T.K. Blue | Latin Bird (Avail Now)

Facebooktwittergoogle_plusredditpinterestlinkedinmailby feather

“Latin Bird” Is Motéma Music Debut by Alto Saxophonist T.K. Blue

As the New York-born son of parents
from Jamaica and Trinidad, and a mainstay of jazz master Randy Weston’s
band since 1980, T.K. Blue is profoundly fluent in the various musical
styles of Africa and the African Diaspora. On his new CD “Latin Bird,”
which will be released March 8 by Motéma Music, he applies those skills
and sensibilities to the music of Charlie “Bird” Parker, one of his
major early inspirations.

Richmond, CA (PRWE February 11, 2011

T.K. Blue’s new CD “Latin Bird,” his first for Motéma Music
and ninth as a leader, takes the alto saxophonist back to his musical
and personal beginnings. Charlie “Bird” Parker was a major early
inspiration for T.K., and eight of Parker’s classic compositions are
ingeniously reworked in Afro-Cuban, Caribbean, Brazilian, and New
Orleans second-line rhythms.

The New York-born son of parents from Jamaica and Trinidad, and a
mainstay of jazz master Randy Weston’s band since 1980, Blue is
profoundly fluent in the various musical styles of Africa and the
African Diaspora. “Barbados” is given a calypso arrangement and “Donna
Lee” is played as a samba, while “Chi Chi,” “Si Si,” and “Buzzy” utilize
a two-three clave. Also in the program is a gorgeous reading of “’Round
Midnight,” the saxophonist’s all-time favorite ballad, as well as “He
Flew Away Too Soon,” a solo alto saxophone improvisation dedicated to
trombonist Benny Powell. Blue’s longtime friend and Weston band mate,
Powell had been scheduled to play on “Latin Bird” but died a few days
before the session.

Blue’s band for the occasion consists of pianist Theo Hill (“I’m
intrigued by his sound, maturity, and creativity”), esteemed colleague
Essiet Essiet on bass, Willie Martinez on drums and timbales (also part
of T.K.’s previous album), and percussionist Roland Guerrero—the same
quintet (with James Weidman filling in for Hill) who performed in
December at the World Festival of Black Arts and Culture in Senegal,
where Blue also performed with Weston. Special guests on “Latin Bird”
include the invaluable drummer Lewis Nash, heard on two selections, and
trombonist and shell-blower Steve Turre, who contributed to three

Born in the Bronx and raised on Long Island, T.K. Blue began gigging
around New York City in the mid-1970s with the Natives, a group led by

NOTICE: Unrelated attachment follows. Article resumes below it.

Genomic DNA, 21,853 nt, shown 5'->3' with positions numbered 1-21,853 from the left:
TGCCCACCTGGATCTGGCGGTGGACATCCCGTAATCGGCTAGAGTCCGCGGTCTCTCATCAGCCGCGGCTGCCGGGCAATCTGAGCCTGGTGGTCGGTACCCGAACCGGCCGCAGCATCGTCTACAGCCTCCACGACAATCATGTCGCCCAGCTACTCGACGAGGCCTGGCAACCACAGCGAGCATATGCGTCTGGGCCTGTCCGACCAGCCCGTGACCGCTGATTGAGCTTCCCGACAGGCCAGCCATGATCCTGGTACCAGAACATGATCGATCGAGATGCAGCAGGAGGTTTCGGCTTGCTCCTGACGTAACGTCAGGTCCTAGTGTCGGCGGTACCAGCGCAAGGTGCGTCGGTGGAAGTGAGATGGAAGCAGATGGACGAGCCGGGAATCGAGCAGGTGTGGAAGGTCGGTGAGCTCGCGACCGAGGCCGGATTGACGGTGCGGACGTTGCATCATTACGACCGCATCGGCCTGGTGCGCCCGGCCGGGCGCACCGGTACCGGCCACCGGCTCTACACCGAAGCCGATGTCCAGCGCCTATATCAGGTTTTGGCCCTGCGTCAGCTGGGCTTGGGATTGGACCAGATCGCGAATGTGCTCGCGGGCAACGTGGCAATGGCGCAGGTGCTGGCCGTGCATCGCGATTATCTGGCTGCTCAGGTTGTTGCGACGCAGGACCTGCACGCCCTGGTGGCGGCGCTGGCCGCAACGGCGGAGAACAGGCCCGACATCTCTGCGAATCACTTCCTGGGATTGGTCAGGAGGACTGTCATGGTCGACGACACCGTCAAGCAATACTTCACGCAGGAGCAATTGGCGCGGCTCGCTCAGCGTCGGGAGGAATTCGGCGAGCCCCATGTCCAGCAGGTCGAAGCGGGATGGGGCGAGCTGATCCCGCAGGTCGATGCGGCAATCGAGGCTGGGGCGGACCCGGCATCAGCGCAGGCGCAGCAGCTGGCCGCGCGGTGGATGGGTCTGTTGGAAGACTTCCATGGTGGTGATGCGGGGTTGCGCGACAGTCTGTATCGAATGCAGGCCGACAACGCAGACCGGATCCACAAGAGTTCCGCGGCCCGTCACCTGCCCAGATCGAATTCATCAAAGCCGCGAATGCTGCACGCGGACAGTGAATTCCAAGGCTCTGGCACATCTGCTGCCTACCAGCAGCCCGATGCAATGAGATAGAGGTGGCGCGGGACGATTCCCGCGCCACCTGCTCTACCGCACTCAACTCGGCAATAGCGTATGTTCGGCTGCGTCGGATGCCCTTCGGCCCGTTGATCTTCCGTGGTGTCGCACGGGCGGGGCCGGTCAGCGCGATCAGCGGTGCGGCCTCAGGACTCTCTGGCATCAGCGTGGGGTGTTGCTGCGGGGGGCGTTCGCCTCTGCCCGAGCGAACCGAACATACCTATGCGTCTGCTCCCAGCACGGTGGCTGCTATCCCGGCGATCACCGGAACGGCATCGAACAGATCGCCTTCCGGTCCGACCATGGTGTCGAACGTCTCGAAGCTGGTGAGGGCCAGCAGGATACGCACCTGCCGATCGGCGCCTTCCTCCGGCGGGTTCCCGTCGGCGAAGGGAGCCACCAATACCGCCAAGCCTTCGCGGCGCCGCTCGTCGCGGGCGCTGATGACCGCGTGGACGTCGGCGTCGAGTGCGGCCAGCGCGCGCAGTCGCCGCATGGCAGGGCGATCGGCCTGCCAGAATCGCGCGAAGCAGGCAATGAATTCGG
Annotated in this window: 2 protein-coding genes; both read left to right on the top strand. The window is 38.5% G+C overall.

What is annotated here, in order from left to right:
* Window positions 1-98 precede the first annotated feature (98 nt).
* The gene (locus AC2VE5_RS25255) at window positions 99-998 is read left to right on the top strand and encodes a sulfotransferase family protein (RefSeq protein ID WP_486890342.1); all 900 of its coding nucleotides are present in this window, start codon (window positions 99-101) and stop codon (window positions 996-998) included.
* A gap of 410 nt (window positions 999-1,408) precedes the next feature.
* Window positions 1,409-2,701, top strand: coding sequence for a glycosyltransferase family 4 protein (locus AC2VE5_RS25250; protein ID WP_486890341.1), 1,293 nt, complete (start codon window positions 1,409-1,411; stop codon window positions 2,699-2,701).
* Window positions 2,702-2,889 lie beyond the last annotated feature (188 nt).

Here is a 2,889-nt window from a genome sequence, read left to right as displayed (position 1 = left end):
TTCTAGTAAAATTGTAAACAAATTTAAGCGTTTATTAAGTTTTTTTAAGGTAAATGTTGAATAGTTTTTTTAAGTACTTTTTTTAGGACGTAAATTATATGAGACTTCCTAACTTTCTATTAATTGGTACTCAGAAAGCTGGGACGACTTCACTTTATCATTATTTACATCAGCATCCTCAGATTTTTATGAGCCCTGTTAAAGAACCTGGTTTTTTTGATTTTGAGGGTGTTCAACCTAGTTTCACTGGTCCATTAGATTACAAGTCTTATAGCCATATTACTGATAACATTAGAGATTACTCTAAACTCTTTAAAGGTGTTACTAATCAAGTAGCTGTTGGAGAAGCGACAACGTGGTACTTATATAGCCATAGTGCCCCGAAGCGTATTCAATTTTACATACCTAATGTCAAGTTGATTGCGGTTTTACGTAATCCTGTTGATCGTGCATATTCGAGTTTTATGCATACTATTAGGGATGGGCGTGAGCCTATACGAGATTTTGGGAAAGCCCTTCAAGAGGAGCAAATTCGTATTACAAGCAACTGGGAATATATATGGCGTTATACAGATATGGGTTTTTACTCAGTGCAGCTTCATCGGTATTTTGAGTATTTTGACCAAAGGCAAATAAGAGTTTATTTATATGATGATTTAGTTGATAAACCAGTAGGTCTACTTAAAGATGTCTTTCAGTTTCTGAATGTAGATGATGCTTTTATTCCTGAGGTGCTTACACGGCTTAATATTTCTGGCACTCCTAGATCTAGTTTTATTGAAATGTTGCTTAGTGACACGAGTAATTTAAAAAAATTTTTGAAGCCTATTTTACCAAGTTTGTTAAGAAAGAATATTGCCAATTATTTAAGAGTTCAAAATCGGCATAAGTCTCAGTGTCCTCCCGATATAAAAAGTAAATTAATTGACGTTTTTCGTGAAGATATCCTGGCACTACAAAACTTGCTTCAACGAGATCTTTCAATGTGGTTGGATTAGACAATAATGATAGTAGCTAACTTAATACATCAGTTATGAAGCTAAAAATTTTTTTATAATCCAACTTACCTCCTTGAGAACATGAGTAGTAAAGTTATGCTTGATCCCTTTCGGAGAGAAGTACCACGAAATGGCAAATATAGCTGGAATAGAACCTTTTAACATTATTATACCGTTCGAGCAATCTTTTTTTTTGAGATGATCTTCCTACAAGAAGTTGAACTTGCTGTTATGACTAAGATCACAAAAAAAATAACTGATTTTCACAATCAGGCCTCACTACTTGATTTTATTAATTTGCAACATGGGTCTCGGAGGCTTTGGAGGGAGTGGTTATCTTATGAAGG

South African pianist Ndikho Xaba. Through Xaba, he met Abdullah Ibrahim
(then known as Dollar Brand) and joined his group in 1977. He spent
three years touring the world with Ibrahim, with whom he recorded three

Since 1980, Blue has been a member of Randy Weston’s band and
currently serves as its musical director. “I’m indebted to him
tremendously,” Blue says of the pianist. “He showed me a lot of things
about life and how to be a man and also how to seek my heritage and find
out about Africa.”

Blue spent much of the 1980s living in Paris and continued performing
with Weston, who was also a resident of France. “There were a lot of
African people there, which was attractive to me because I wanted to
learn about my roots,” he says. “My dad and my grandfather were from
Jamaica, but they used to talk to me a lot about Africa.”

The saxophonist, who played in Paris with musicians from throughout
Africa, as well as from Brazil, Martinique, and Guadeloupe, made his
first album there in 1986. Titled “Egyptian Oasis,” the disc came to the
attention of the United States Information Agency in France and led to
three State Department-sponsored tours of Africa for Blue and his band.

Since returning home to New York in 1990, Blue has continued
performing and recording with his own groups and with Weston and worked
with a wide range of jazz and world artists from Bobby McFerrin and
Pharoah Sanders to Ghanaian drummer Yacub Addy’s Odadaa. A graduate of
New York University who later earned a Master’s in Music Education from
Teachers College at Columbia University, Blue has for the last three
years been Director of Jazz Studies at Long Island University’s C.W.
Post Campus.

The saxophonist is looking forward to bringing the music from “Latin
Bird” to the stage. Upcoming shows include Wed. 4/13 at the Iridium in
New York, and Fri-Sat. 5/20-21 at Twins in Washington, DC. (Blue will
also appear with his quartet at An Die Musik in Baltimore on Fri. 3/18.)

Leave a Reply

Your email address will not be published. Required fields are marked *